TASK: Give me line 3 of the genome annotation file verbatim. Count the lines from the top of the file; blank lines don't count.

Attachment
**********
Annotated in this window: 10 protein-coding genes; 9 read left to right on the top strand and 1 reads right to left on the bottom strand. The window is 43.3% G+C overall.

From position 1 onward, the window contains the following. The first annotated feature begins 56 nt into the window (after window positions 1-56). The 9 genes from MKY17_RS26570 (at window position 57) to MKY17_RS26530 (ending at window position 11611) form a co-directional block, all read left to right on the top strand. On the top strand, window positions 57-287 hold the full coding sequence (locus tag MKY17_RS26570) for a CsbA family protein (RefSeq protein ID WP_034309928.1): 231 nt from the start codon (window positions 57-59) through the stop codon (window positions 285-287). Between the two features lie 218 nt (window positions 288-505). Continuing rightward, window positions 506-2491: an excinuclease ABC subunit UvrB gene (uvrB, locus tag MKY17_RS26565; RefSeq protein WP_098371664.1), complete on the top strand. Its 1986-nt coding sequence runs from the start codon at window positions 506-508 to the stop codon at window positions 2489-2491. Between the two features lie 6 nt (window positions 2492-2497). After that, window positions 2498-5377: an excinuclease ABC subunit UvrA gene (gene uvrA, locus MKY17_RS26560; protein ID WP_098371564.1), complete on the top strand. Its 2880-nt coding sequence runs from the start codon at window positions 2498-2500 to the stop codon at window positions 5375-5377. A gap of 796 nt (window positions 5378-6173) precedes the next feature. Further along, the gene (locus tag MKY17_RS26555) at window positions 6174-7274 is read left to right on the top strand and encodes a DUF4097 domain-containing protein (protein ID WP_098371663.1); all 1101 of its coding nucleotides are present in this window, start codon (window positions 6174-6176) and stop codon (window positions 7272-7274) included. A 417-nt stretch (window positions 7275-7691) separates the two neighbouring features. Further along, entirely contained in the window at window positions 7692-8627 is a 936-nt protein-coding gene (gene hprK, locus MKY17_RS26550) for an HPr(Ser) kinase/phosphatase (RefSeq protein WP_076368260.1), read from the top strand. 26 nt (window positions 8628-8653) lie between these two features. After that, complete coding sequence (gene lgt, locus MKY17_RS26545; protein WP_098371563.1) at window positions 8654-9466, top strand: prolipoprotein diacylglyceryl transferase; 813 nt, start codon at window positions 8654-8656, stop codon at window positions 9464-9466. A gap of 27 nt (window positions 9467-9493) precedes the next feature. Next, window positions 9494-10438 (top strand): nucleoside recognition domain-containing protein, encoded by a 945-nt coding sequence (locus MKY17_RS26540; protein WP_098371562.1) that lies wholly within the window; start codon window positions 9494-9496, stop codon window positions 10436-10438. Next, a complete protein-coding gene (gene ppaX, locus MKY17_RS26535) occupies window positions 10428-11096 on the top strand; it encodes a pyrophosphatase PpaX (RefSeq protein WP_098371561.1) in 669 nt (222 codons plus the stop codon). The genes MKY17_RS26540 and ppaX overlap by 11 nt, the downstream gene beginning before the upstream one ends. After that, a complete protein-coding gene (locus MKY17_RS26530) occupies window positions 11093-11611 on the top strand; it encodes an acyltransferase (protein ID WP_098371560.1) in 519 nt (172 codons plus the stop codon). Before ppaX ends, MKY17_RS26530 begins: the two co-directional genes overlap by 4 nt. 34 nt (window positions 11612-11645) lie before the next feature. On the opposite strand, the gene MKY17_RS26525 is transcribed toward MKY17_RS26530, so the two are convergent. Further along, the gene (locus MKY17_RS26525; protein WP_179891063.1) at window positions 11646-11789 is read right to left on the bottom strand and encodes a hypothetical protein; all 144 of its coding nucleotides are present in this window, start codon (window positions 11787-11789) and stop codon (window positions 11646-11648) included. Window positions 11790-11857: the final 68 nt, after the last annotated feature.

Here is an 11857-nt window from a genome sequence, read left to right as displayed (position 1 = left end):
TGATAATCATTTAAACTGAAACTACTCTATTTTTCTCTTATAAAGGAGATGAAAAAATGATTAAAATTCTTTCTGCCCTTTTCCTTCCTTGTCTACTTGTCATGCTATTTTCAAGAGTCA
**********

Here is an 11857-nt window from a genome sequence, read left to right as displayed (position 1 = left end):